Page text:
In 1832 he was knighted, and after serving as one of the municipal corporations commissioners, became deputykeeper of the public records in 1838, holding this office until his death at Hampstead on the 6th of July 1861.
ADOLPHUS WILLIAM WARD (1837-), English historian and man of letters, was born at Hampstead, London, on the 2nd of December 1837, and was educated in Germany and at the university of Cambridge.
By Hampstead, E.
- Hammersmith, Kensington, Paddington, Hampstead, St Pancras, Islington, Stoke Newington, Poplar.
Is found on the open Hampstead Heath.
Continuing westward, the most important stream was Tyburn, which rose at Hampstead, and joined the Thames through branches on either side of Thorney Island, on which grew up the great ecclesiastical foundation of St Peter, Westminster, better known as Westminster Abbey.
It rose on the heights of Hampstead, traversed Paddington, may be traced in the course of the Serpentine lake in Hyde Park, ran parallel to and east of Sloane Street, and joined the Thames close to Chelsea Bridge.
In the north and west the clay is interspersed with patches of plateau gravel in the direction of Finchley (where boulder clay also appears), Enfield and Barnet; and of Bagshot sands on Hampstead Heath and Harrow Hill.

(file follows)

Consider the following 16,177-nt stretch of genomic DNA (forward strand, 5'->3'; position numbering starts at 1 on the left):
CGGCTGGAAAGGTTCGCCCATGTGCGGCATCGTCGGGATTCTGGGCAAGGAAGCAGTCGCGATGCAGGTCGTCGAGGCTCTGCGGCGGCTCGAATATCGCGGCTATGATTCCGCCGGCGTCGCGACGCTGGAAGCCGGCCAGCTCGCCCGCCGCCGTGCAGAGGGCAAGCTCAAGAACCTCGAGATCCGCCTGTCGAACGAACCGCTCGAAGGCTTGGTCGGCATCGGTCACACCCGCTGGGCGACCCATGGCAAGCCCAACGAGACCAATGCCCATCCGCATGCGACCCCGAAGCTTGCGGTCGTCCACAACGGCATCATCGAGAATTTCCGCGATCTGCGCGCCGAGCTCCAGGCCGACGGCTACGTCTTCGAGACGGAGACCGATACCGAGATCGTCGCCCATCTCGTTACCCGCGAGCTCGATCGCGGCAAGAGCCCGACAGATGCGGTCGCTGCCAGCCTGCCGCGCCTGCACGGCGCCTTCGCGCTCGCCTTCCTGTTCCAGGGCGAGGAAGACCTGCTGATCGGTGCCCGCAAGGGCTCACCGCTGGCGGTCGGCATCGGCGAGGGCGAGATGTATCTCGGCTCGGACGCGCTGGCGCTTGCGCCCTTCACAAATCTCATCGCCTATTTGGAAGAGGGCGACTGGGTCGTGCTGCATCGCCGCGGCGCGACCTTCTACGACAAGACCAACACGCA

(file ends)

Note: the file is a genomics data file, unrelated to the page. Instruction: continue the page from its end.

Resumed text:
North London is as a whole residential: Hackney, Islington and St Pancras consist mainly of dwellings of artisans and the middle classes; while in Hampstead, St Marylebone and Paddington are many terraces and squares of handsome houses.
The Holyhead and Great North Roads, uniting at Barnet, enter London by branches through' Hampstead and through Highgate, between the Old North and Edgware roads.
The other most notable open spaces wholly or partly within the county are Hampstead Heath in the north-west, a wild, high-lying tract preserved to a great extent in its natural state, and in the south-west Wimbledon Common, Putney Heath and the royal demesne of Richmond Park, which from its higher parts commands a wonderful view up the rich valley of the Thames.
Experiments on a short section of the line were made in 1900, and later schemes were set on foot to electrify the District system and bring under one general control this railway, other lines in deep level " tubes " between Baker Street and Waterloo, between Charing Cross, Euston and Hampstead, and between Hammersmith, Brompton, Piccadilly, King's Cross and Finsbury Park, and the London United Tramways Company.